Nurses at the cancer support center of Nagano Red Cross Hospital attend important meetings of the main department about counseling, decision support, advance care planning, case work and collaboration with palliative care wards/home palliative care in both inpatient and outpatient settings. A genomic medicine cooperation room was set up at this center, and a clinical geneticist and genetic counselor were assigned part-time to conduct continuous training. As a result, provision of consultation support, interventions and continuous follow-up became possible by holding genomic medicine-related meetings with the patient and their family. Interventions for intractable cancer performed at our center may help in assessing the indication of genomic tumor profiling, and support patients and their relatives. Cooperation between the main medical department and relevant departments, such as genetic services, clinical trial facilities and palliative care facilities, is expected to improve. It will also become possible to share information about the patient’s values and relationships with his/her family, appropriately address ethical issues and increase expertise.
Background : As the hereditary breast and ovarian cancer (HBOC) syndrome has been approved for medical insurance, treatment for this rare syndrome can now be provided by not only university hospitals but also general hospitals like our institute.
Purpose : We presented our process to decide how to handle genetic information using the electronic medical record system to introduce treatment for the HBOC syndrome to our hospital.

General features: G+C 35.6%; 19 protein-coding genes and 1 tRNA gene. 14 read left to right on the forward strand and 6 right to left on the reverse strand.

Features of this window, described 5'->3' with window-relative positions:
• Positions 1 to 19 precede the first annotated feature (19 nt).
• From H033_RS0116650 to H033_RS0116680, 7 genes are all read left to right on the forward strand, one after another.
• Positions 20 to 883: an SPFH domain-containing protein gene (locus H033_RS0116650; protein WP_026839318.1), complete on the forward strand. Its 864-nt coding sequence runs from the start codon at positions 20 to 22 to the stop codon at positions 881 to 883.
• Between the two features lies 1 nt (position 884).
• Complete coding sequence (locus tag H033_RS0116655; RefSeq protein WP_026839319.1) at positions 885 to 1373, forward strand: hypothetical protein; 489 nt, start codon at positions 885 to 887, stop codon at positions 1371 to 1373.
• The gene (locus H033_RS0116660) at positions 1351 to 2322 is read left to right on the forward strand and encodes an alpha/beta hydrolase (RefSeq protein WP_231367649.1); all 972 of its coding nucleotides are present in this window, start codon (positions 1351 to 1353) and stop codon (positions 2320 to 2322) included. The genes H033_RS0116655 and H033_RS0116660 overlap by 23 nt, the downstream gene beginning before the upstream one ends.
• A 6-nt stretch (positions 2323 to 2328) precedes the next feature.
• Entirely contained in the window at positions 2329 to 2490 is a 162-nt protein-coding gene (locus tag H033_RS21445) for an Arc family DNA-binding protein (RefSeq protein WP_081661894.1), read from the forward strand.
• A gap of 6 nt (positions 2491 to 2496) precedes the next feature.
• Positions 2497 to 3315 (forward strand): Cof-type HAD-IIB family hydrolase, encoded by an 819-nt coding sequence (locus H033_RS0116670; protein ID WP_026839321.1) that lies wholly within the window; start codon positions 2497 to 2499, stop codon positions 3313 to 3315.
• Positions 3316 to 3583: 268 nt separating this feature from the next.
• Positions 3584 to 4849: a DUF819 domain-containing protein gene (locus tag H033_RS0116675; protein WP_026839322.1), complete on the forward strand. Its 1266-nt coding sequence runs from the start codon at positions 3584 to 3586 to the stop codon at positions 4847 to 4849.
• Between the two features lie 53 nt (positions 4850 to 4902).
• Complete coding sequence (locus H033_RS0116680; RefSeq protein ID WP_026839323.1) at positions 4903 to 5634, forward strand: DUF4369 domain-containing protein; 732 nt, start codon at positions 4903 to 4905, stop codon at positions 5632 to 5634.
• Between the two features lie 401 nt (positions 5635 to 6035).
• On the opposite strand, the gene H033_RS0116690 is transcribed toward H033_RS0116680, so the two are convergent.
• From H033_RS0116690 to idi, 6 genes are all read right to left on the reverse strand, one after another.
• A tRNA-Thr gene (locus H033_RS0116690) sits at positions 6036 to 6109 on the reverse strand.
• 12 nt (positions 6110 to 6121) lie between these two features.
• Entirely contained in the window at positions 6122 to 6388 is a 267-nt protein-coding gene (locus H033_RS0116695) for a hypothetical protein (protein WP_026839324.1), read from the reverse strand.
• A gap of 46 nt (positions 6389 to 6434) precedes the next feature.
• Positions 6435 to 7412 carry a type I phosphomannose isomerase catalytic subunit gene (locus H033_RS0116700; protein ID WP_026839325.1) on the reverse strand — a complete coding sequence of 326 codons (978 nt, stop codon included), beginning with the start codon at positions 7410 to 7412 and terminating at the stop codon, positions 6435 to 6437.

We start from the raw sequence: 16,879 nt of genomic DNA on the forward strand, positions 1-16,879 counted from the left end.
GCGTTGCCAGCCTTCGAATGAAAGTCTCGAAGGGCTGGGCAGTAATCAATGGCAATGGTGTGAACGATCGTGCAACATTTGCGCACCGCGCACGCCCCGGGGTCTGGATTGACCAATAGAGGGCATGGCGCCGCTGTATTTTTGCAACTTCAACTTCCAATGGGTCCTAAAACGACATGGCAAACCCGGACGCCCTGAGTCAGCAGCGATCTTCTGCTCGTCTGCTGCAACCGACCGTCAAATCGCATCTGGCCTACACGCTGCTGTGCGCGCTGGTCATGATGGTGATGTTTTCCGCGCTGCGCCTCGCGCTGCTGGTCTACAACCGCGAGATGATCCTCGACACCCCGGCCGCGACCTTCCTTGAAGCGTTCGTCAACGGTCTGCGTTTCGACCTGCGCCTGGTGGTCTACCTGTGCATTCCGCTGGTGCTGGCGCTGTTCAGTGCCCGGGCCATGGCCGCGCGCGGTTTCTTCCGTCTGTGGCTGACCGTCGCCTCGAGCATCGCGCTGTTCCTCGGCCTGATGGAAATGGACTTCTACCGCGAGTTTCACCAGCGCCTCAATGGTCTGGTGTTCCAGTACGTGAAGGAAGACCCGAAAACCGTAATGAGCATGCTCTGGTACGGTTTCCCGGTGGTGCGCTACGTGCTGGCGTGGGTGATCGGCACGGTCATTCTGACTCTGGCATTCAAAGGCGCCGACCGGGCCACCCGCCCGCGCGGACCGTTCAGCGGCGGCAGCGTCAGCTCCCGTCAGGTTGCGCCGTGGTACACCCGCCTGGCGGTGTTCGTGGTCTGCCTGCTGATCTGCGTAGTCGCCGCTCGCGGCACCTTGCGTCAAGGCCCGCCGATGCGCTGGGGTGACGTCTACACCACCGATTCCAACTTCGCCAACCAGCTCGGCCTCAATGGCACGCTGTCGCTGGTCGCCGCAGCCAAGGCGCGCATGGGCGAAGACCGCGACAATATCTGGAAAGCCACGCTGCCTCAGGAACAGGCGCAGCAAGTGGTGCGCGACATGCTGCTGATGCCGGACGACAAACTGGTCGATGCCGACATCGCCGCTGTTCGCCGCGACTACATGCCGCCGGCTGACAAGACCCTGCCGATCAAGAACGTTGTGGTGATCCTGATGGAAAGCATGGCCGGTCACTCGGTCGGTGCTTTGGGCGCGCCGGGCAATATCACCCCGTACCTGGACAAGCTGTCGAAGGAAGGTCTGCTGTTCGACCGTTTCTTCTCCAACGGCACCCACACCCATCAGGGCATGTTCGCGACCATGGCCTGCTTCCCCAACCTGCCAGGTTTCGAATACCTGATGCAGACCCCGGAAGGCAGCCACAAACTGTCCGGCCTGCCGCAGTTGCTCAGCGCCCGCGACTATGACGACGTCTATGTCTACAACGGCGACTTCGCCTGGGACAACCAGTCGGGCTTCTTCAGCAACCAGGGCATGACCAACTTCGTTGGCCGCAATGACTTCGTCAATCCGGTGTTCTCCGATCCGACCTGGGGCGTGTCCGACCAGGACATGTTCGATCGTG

Methods : The introduction process was retrospectively presented.
Results : First, a genetic medical subcommittee in the hospital was established as a subordinate organization of the cancer medical subcommittee. Next, we discussed ways to handle the results of the genetic tests using the electronic medical record system. Finally, it was decided that we would handle them on the electronic medical record system as general medical information, ensuring a continuous attempt to keep genetic information secret at improving the work style of the staff involved. To achieve this, the following three measures were considered: knowledge sharing among the staff members using guidelines for handling genetic information, displaying the login records of the electronic medical record system to prevent the staff from browsing medical record without permission, and disclosing information about the introduction of HBOC medical care.